ON SALE AT 10AM TODAY (WEDNESDAY 5 APRIL) We are pleased to announce that following a sold-out run at the Almeida Theatre, Robert Icke’s new production Of William Shakespeare’s Hamlet starring Andrew Scott will transfer to the Harold Pinter Theatre this Summer. Hamlet will be presented from 9 June – 2 September 2017. The production stars Olivier Award and BAFTA winner Andrew Scott (Sherlock, Birdland, Pride) as the renown Danish prince. Hamlet is bought to the stage by the critically acclaimed award-winning creative team behind Oresteia and 1984. BritishTheatre.com will have access to a priority access on sale period from 10am on Wednesday 5 April 2017. Read our review of Hamlet at the Almeida. BOOK NOW FOR HAMLET
This is Oresteia, not The Oresteia, the trilogy of plays (Agamennon, The Libation Bearers, The Eumenides) which won Aeschylus a prize in 458BC and which is considered the “original family drama” and the launching pad for all modern drama, but the free-wheeling, self-indulgent, filmic, and loose “adaptation” by Robert Icke which is now playing at the Almeida, kicking off Rupert Goold’s Greeks season. There are some wonderful images, some potent exchanges, some brilliant flashes of inspiration – but, overall, it does not hold together dramatically. For a production which lasts three hours and forty minutes, many many minutes are spent biding time.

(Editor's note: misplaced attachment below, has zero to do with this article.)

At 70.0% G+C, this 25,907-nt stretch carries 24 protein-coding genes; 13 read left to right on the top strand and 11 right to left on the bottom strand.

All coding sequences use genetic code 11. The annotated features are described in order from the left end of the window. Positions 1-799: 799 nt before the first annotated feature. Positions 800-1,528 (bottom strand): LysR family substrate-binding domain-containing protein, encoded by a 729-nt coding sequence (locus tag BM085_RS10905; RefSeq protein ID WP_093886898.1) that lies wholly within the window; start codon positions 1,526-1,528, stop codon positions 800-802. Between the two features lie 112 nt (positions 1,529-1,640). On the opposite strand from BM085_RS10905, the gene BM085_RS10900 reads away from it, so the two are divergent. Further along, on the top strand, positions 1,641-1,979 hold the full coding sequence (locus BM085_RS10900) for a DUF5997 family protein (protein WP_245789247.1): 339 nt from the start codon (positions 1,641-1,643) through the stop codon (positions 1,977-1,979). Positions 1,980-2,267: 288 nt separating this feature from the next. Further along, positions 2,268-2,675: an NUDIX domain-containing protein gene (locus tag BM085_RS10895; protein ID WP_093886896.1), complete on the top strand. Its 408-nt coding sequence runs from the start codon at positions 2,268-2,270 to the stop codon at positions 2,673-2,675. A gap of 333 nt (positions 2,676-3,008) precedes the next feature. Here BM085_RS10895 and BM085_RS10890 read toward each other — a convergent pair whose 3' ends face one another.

It was announced this week that, due to unprecedented demand, Headlong’s 1984 is extending its run at the Playhouse Theatre until August 23rd, prior to its second UK tour. The play itself reminds us of the dangers of following suit. The popularity of this anti-populist play therefore is a particularly pertinent indicator of some significant shifts in theatre. Robert Icke and Duncan Macmillian’s 1984 is more harrowing, chilling and stimulating than it is enjoyable. A bit like spending 1hr 41 minutes in a refrigerator – cold and bright – 1984 is brilliant if you like your theatre heart free and served up over ice. This is innovation as well as imitation; truthful to the novel and yet bold with interpretation. The writer-directors embrace the novel’s appendix, using it a framing device. The play gives voice to the book’s accompanying comment, opening in the seemingly familiar territory of a discussion group where … Read more